The Editor: I’ve recently learned that Brad Wall’s Conservative government is in the process of privatizing this province’s liquor stores. Considering the fact that the loss of the profits from these stores would affect everyone in our province, this action strikes me as being politically and extraordinarily shortsighted.
Some years ago, while making a purchase in the liquor store in a small town a friend of mine and I asked the person in charge about the total amount of liquor sold annually in that particular store located in a large rural area. His answer was “about a million dollars.”
When the province no longer has access to the profits from these stores, the people of Saskatchewan will still have to bear the social costs of the improper use of liquor, e.g., accidents caused by drunk driving, splitting of families while one of the partners has taken on excessive use of alcohol, and the increased cost to our health care programs, etc.
The above is not meant to oppose private business operations. But if privatization is so beneficial, why don’t we privatize all governmental departments? — Leo Kurtenbach, Saskatoon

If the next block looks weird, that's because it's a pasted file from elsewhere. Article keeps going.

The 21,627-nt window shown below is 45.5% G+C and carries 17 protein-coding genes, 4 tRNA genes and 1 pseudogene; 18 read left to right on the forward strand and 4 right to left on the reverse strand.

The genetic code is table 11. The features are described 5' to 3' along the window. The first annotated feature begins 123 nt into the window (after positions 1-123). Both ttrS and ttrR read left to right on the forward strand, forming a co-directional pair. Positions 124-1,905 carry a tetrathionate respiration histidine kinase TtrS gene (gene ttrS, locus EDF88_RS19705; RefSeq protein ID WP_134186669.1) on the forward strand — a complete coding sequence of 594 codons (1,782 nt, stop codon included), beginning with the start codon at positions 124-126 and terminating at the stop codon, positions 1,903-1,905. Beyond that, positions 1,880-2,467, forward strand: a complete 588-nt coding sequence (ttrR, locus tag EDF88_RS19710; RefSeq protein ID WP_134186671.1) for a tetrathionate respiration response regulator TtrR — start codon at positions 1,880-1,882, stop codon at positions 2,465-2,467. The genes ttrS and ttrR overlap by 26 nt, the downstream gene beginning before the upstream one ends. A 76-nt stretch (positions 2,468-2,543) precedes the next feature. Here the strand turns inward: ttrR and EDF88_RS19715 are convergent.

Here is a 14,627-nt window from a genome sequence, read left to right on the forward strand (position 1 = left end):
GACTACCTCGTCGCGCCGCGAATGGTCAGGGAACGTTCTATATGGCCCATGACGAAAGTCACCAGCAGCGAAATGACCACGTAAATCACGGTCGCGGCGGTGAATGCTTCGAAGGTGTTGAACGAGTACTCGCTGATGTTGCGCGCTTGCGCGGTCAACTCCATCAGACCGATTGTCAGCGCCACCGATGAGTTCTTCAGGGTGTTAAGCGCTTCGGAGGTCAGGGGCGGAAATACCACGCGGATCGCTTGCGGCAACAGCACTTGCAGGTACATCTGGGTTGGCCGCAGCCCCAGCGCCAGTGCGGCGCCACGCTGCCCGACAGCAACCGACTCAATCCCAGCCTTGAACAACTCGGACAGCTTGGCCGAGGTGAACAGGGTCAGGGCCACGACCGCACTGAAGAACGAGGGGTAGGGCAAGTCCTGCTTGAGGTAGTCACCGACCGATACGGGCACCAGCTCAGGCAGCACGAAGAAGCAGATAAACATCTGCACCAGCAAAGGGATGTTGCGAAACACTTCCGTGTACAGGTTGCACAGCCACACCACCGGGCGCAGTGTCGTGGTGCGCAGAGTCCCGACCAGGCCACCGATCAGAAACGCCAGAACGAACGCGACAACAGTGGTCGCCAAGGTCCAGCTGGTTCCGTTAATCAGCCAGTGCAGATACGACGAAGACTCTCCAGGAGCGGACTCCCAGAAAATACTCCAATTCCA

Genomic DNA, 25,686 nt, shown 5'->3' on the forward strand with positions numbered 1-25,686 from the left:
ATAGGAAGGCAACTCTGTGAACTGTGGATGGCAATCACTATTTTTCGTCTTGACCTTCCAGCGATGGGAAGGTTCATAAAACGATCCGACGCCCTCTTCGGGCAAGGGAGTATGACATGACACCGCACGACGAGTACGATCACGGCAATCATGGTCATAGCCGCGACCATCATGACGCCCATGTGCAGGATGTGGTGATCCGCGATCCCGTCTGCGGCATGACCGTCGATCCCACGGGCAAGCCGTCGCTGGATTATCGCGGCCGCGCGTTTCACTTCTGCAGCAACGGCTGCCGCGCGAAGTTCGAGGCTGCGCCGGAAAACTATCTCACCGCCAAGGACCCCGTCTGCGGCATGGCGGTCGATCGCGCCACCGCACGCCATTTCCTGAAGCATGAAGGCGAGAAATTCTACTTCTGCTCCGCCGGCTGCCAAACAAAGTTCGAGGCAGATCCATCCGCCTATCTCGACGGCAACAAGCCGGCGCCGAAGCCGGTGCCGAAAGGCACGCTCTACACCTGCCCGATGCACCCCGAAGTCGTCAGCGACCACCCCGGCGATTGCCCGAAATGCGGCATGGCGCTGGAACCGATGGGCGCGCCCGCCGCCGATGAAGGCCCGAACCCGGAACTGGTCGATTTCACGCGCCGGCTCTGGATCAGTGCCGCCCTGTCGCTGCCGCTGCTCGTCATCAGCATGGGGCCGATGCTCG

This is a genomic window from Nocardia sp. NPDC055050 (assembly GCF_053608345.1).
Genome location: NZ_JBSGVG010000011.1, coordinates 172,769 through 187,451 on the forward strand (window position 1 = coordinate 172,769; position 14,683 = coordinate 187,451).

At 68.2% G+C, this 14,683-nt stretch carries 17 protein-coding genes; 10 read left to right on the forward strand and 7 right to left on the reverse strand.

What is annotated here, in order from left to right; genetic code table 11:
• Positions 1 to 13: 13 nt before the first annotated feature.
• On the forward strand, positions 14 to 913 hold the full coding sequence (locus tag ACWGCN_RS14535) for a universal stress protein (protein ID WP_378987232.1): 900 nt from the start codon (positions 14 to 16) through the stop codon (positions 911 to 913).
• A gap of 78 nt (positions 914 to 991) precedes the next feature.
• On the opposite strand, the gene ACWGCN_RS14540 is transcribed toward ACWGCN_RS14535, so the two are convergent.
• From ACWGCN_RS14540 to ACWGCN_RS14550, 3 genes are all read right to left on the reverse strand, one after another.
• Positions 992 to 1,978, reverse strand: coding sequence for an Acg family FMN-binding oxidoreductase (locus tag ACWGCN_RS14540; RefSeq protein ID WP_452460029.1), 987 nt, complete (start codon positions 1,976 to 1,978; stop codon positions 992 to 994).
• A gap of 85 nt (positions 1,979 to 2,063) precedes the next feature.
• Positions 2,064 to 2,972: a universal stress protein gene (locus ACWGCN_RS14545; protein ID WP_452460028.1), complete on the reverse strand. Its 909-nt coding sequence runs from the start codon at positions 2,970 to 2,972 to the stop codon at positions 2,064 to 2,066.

The Editor: Recently many drivers were hurrying to find a spot to park while attending a religious service.
A temporarily handicapped driver was easing into the last space available near the church. Just then, a rushing vehicle darted in front of the handicapped driver and “sneaked” into the only space available.
What did the example of selfishness teach the handicapped driver and what does it teach us? Needless to say, the handicapped driver had to park farther away on more rough terrain.
If you were that aggressive driver, what impression did you leave with the other driver? If that is the Christian way, who wants it? Let’s hope that the driver who got into the church first felt a little “guilty” of un-neighbourliness at the Lord have Mercy. — Margaret Angelstad, Humboldt, Sask.